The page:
The court also addressed the antique firearms exception to the deportability statute, since California law does not contain the same exception. It held that the antique firearms exception is an affirmative defense, which need not be considered under the categorical analysis--at least where the noncitizen does not assert that it applies.

Read the opinion at

Typically, I blog about only immigration opinions that relate to criminal convictions, but I had to address this recent decision on the so-called "permanent bar."

The Ninth Circuit held that the noncitizen was inadmissible under INA 212(a)(9)(C)(i)(I) because she reentered the U.S. without admission after a prior period of unlawful presence of more than a year. It said the unlawful presence accrued between 1981 and 1983. The only problem with that finding is that periods of time before April 1, 1997, do not count as "unlawful presence" for purposes of section 212(a)(9)(C)(i)(I), at least according to USCIS. See Adjudicator's Field Manual, 40.9.2(a)(9)(a).

USCIS's interpretation is well founded given the law that created section 212(a)(9)(C)(i)(I) provided for a general effective date of April 1, 1997, and did not specify a different effective date for that particular provision. See IIRAIRA sec. 301(b), 309(a). Indeed, the statutory term "unlawful presence" did not exist in 1981, 1983, or any other time before the enactment of IIRAIRA.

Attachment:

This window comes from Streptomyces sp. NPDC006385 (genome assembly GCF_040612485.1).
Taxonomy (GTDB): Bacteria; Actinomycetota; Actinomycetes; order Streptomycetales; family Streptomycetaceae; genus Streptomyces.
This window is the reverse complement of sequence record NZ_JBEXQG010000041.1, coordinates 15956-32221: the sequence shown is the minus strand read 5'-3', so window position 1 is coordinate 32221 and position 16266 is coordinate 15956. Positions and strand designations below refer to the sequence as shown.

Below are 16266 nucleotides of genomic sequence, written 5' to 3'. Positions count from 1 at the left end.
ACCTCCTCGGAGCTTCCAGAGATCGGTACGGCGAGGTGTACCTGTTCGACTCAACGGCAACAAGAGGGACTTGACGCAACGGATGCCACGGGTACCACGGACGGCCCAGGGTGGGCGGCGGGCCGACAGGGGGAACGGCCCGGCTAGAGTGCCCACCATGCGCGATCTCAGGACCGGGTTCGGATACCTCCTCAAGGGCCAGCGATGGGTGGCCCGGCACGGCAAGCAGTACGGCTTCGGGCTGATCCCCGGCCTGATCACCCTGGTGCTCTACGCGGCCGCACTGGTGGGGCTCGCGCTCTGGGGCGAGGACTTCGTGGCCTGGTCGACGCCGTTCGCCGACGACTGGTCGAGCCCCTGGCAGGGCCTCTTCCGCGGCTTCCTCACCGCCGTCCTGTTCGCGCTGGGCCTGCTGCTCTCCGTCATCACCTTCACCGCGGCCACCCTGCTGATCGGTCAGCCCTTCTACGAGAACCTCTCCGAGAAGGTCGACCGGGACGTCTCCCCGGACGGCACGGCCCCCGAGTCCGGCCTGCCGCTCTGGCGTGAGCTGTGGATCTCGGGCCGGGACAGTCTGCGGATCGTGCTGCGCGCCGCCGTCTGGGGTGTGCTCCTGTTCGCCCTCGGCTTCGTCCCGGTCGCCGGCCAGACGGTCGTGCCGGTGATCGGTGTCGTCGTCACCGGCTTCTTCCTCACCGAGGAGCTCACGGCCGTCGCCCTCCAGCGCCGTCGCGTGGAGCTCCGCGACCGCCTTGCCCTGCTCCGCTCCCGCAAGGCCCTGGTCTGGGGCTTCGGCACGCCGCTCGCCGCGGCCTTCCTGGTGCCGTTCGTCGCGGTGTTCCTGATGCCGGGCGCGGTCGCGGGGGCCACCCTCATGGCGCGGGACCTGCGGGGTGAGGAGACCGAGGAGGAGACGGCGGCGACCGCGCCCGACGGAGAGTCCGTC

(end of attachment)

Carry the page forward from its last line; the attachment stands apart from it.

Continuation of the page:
Read the opinion at

The Board held that a conviction under section 21-3843(a)(1) of the Kansas Statutes Annotated for telephoning a person protected by the order constitutes a deportable offense under section 237(a)(2)(E)(ii) of the Immigration and Nationality Act.

Section 237(a)(2)(E)(ii) provides that an alien admitted to the U.S. who violates "the portion of a protection order that involves protection against credible threats of violence, repeated harassment, or bodily injury to the person or persons for whom the protection order was issued is deportable."

The Board concluded that contacting the subject of a protection order by telephone made the respondent deportable even if the call did not involve threats or repeated harassment. It reasoned that the no-contact portion of a protection order (as opposed to portions concerning attending counseling or paying costs) involved protection from credible threats, repeated harassment, or bodily injury because a court would only issue it if there had been past abuse or threats and the no-contact order protects the victim from being victimized again.

In reaching that conclusion, the Board did not discuss the potential significance of the fact that the case involved a temporary protection order, which typically is issued before the court determines if credible threats of violence, repeated harassment, or bodily injury actually had occurred.  Indeed, the telephone call in this case occurred twenty days before the hearing on the restraining order.  The temporary restraining order thus apparently was based only on the woman's unproven allegations.

The Board's construction gives no effect to the statutory language that seems to require a determination that the threats, repeated harassment, or bodily injury had occurred and that any threats were credible.  A better construction would require, at least in the case of unproven ex parte temporary restraining orders, that the immigration judge actually find that the violation did involve such conduct.

Read the opinion at